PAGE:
PARIS (Reuters) - A landmark order from China for 300 Airbus jets signed during a state visit last week was bolstered by repeat announcements of dozens of existing deals and advance approval for deals that have yet to be struck, two people familiar with the matter said.
Echoing an umbrella order for 300 Boeing jets awarded during a visit to Beijing by U.S. President Donald Trump in 2017, the headline figure for the new “framework order” for European jets was partly driven by political considerations, the people said.
The Airbus deal would have been worth some $35 billion at list prices but the amount of new business is lower, they added. Duplicate announcements included a deal for 10 A350 aircraft to an unnamed buyer, which represents a repeat announcement of an order for 10 jets by Sichuan Airlines at an air show last year.
The disclosure takes some of the shine off an announcement widely regarded as the economic highlight of a trip to Europe by Chinese President Xi Jinping. Nonetheless the deal marked a return to the aircraft market by China’s state buying agency after a pause of over a year during global trade tensions.
The overall figure of 300 was introduced late in the process and after Xi’s visit was underway, although plane orders typically take months to negotiate, one of the people said.
Airbus declined to comment on detailed orders but left open the possibility that the large total contained gaps.
The agreement “creates the approval framework for aircraft ordered by Chinese airlines, be it existing orders or future orders,” a spokesman said.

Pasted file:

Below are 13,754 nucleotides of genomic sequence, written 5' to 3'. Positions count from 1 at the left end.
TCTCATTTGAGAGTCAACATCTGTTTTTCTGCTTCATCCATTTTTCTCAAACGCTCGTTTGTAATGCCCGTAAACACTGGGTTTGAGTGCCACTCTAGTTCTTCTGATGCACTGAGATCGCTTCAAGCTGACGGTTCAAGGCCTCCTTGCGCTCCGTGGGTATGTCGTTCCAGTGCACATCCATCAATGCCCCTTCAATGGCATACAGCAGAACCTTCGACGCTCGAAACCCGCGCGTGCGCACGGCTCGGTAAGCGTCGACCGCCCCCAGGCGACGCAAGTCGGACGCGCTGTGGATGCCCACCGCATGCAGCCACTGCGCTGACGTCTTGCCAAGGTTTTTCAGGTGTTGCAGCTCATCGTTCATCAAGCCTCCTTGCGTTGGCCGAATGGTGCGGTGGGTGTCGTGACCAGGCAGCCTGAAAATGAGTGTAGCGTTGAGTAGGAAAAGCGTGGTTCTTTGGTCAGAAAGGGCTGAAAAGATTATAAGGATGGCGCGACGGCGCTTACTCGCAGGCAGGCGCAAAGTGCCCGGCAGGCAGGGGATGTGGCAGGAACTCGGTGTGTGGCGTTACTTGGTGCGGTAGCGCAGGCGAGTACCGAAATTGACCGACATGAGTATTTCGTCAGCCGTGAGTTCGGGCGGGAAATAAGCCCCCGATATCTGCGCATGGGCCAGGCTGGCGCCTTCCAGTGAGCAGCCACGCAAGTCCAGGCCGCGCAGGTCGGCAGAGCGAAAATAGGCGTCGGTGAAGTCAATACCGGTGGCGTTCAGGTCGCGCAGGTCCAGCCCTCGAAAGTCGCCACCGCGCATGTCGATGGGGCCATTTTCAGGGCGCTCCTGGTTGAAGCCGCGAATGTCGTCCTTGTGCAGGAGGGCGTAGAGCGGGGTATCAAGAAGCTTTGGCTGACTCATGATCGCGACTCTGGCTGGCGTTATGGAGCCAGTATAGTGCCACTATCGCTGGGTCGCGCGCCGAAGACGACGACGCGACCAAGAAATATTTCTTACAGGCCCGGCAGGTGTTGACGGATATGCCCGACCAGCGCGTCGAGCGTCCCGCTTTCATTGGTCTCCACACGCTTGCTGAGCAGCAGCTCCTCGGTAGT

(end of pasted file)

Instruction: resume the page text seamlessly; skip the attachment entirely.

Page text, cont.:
Airbus shares fell 0.7 percent on Tuesday, extending earlier losses after Reuters reported gaps in the China deal. Airbus’ stock had risen almost two percent after China’s mega-order, signed in Paris on March 25 in front of Xi and French President Emmanuel Macron.
Industry sources say major planemakers play by similar rules when selling to China, where they face a two-tier system of negotiations with airlines within a framework of state-backed umbrella deals that may be influenced by geopolitics.
But the headline figures for new orders during high-profile diplomatic visits, which for several years hovered around 150 aircraft for both Airbus and Boeing, have increased as trade ties between Washington and China go through highs and lows.
In November 2017, months before a trade war erupted with the imposition of tariffs, China announced an order for 300 Boeing jets during a visit to Beijing by U.S. President Donald Trump.
Analysts expressed doubts at the time over how much of that was new business, and said part of the announcement represented renewed government support for deals already on Boeing’s books.
“The most recent Airbus and Boeing deals followed a similar pattern,” said a China aircraft industry specialist.
Boeing is now seen as next in line to secure a 200-300-plane order as part of a possible economic truce being negotiated to end the trade war, but the recent grounding of one of its jets has cast uncertainty over the timing of the deal.
Boeing and Airbus compete fiercely to serve the needs of the world’s fastest-growing airplane market, while bracing for future competition from China’s own aerospace industry.
Analysts say Beijing tends over time to balance U.S. and European purchases, though recent years have seen the rise of a growing number of independent Chinese leasing companies and an increase in autonomous decision-making by several airlines.
Reporting by Tim Hepher, Additional reporting by Marine Pennetier; Editing by Sudip Kar-Gupta and Richard Lough
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